Kulungugu bridge nears collapse
The Kulungugu Bridge which serves as a link between Ghana and Burkina Faso is in danger of collapse.Some of the panels supporting the bridge have broken down, allowing portions of it to sink.
The Kulungugu-Bawku road serves as one of the major entry and exit points for commercial goods from and to Burkina Faso, and the collapse of the bridge will have a deleterious effect on trade between the two countries.
The state of the bridge came to light when the Deputy Minister of Roads and Highways, Mr Isaac Adjei Mensah, and some officials of the ministry visited the area to inspect roads and other facilities.
The visit by the deputy minister formed part of his five-day tour of the three northern regions to inspect some of the roads there following reports that some of them had been washed away as a result of the recent heavy rains.
Mr Adjei Mensah said the best way to avert the total collapse of the bridge would be to restrict the movement of heavy duty vehicles over it.
'But in view of the strategic location and the significance of the bridge to both Ghana and Burkina Faso, it is important to consult all the stakeholders, including the Ministry of Foreign Affairs, the Burkina Faso Embassy and the Customs Division of the Ghana Revenue Authority, before a decision on how to use the bridge without compromising safety can be taken,' he added.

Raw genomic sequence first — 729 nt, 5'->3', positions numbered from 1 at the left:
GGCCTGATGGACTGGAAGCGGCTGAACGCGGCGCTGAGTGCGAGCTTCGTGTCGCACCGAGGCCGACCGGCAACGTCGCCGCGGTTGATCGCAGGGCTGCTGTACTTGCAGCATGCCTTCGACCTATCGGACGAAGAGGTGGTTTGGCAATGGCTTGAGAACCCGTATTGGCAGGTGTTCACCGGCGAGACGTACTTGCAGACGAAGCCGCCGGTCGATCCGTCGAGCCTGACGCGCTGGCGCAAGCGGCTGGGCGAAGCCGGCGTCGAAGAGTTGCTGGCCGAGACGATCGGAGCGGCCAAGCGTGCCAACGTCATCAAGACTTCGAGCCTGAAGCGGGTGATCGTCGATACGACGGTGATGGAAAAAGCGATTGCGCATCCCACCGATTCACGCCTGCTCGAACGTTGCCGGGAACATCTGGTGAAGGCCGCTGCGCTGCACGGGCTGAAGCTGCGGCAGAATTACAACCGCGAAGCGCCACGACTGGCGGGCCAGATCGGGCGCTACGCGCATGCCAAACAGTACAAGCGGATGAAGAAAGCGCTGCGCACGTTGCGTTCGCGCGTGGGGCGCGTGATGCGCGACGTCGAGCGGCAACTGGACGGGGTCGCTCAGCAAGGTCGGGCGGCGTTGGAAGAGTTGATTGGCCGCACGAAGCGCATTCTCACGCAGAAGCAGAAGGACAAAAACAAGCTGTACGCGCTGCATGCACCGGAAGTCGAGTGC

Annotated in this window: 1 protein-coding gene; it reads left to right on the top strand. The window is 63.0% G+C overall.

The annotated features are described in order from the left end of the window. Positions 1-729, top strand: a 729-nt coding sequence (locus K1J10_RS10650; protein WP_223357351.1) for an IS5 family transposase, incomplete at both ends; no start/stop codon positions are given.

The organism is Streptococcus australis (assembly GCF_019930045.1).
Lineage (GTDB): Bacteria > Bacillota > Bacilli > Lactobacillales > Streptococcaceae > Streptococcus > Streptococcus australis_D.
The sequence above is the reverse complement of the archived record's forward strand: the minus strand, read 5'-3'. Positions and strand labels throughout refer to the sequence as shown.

The Deputy Upper East Regional Minister, Mr Daniel Syme, who accompanied Mr Adjei Mensah and his team on the tour to Kulungugu, said the Regional Co-ordinating Council, together with the Pusiga District Co-ordinating Council, would collaborate with the Ministry of Roads and Highways and all stakeholders to find a solution to the collapsing bridge.
Earlier, the deputy minister and his team had visited the campus of the Bolgatanga Polytechnic and later inspected a bridge at Nyariga, near Bolgatanga.
He also inspected work on the Bolgatanga-Bawku road and a bridge at Kpantarigo which links Gumbo and other communities with Zebilla.
By Marcelinus Dery/Daily Graphic/Ghana